We are all flawed and incomplete, full of unrealized potential, while often stuck or confused about what to do next or even who or what to believe.
The same holds true for our patients. They are incomplete as well. They are often confused, and they often do not know who or what to believe about their situation.
So, how do we work around this basic truth and move toward greater understanding, completeness, and therefore better decisions?
That was a question Bob Barkley and Nate Kohn Jr. labored over for years. And they found the answers in the area of educational psychology, which at the time was being transformed by the work of Carl Rogers PhD.
The central idea that Rogers persistently advanced was that everyone has growth potential, and everyone has deep inside -albeit often suppressed or blocked – the desire to grow and become more, the desire to become more functional and effective, the desire to feel good about themselves, and the desire to be a fully creative and joyful human being. Rogers often referred to this positive process of growth and development as “becoming,” and it was centered around his deep faith in his client’s ability to figure things out and make better choices over time via facilitation.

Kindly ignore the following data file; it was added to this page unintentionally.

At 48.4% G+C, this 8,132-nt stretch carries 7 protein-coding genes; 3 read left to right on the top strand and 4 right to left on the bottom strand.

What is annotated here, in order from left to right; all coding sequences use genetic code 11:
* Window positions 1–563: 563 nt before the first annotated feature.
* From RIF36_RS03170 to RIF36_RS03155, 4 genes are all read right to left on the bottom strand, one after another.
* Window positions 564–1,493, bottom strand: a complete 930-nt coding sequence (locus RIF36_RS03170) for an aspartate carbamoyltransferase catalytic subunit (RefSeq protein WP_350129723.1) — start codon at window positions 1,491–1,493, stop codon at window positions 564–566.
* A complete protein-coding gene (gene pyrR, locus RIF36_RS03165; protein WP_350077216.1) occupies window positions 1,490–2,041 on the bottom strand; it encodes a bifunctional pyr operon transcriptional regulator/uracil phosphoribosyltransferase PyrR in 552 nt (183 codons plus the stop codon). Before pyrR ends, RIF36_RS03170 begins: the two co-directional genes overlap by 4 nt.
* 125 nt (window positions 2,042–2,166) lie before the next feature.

As dentists, we are generally not taught to think about our role as being facilitative, rather we are taught to be interventionists. We are taught to use our knowledge and skills to tell others what to do, or to rescue. Yet, telling and rescuing tend to block growth if they become the central theme of a relationship – a relationship otherwise known as codependent.
Co-discovery was created by Barkley and Kohn as the genius work-around. It avoided telling, and minimized rescuing. It encouraged reflection, reassessment, values clarification, goal-setting, and problem ownership.
And it works. But only if you believe in the potential of others, and are willing to be a facilitator of ‘becoming.’
Paul A. Henny DDS
Thought Experiments LLC, ©2018
Read more at www.codiscovery.com